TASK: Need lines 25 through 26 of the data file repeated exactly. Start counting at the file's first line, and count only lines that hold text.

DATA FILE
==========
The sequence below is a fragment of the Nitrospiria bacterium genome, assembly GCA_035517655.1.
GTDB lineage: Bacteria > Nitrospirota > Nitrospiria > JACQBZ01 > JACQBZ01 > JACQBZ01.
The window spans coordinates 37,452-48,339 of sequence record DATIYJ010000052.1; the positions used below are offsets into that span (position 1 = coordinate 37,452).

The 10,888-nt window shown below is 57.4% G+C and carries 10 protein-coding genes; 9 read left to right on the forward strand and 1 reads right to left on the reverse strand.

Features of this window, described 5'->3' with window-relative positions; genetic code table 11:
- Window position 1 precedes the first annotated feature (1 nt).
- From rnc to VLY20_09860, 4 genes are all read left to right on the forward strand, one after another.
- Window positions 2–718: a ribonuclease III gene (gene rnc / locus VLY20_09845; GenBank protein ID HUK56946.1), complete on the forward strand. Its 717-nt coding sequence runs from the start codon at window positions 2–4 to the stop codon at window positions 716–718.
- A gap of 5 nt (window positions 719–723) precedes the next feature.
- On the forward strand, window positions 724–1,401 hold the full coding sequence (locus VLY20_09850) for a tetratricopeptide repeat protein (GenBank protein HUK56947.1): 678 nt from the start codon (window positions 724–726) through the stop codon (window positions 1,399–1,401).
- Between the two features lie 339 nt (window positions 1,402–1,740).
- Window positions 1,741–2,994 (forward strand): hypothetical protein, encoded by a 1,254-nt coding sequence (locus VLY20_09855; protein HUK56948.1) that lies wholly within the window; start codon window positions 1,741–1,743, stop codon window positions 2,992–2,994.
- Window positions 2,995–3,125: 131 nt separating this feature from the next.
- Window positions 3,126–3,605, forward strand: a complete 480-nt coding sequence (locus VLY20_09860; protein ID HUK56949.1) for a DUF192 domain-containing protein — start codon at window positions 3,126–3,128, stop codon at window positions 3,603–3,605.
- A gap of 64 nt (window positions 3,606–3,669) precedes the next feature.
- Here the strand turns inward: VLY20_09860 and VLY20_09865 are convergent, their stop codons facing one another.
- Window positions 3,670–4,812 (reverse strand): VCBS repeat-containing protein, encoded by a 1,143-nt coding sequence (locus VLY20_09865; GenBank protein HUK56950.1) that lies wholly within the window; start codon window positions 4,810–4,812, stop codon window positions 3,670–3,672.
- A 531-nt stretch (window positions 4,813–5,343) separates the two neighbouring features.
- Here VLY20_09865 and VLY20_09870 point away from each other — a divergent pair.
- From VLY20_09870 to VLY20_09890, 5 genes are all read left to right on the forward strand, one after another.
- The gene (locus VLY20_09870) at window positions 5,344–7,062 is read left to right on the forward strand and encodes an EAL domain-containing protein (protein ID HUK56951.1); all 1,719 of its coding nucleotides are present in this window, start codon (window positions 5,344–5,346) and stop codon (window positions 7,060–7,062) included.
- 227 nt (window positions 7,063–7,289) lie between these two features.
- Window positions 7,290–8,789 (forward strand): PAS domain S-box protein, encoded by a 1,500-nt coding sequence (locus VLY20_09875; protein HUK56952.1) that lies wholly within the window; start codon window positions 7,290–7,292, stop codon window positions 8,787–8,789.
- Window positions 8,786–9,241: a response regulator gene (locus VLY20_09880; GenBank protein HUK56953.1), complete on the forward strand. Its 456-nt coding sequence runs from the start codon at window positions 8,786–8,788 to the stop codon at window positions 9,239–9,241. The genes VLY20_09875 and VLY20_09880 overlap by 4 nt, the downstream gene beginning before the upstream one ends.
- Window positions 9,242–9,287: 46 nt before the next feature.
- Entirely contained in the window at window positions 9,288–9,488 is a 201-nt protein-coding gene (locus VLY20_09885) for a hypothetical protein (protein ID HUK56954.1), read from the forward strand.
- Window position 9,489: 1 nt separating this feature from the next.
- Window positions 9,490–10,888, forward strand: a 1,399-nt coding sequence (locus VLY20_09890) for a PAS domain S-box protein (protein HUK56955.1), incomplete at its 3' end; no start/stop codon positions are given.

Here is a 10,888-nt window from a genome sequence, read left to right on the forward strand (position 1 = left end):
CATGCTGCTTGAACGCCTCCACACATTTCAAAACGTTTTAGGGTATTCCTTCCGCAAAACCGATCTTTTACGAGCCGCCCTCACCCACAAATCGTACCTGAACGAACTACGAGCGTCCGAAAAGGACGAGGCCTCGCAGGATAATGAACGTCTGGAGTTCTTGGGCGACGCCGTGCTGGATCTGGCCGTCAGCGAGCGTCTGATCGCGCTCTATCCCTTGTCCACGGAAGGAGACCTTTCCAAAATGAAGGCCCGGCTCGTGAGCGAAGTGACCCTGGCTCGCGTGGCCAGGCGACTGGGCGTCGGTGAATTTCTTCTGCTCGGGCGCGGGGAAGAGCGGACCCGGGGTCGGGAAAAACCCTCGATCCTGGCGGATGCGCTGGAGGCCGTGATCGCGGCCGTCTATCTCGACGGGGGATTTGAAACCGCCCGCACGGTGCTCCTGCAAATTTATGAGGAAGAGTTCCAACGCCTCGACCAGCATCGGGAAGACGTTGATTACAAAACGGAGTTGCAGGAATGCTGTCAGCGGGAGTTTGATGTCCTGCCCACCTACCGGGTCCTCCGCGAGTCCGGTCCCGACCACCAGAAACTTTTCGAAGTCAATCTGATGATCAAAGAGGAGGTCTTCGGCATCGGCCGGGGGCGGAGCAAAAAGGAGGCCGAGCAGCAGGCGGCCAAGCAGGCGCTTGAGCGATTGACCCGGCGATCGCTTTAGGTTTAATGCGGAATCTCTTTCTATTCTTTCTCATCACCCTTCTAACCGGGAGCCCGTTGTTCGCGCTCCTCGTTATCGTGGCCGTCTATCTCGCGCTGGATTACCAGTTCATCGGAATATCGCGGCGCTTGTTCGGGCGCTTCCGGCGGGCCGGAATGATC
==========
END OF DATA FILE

- Window positions 9,242–9,287: 46 nt before the next feature.
- Entirely contained in the window at window positions 9,288–9,488 is a 201-nt protein-coding gene (locus VLY20_09885) for a hypothetical protein (protein ID HUK56954.1), read from the forward strand.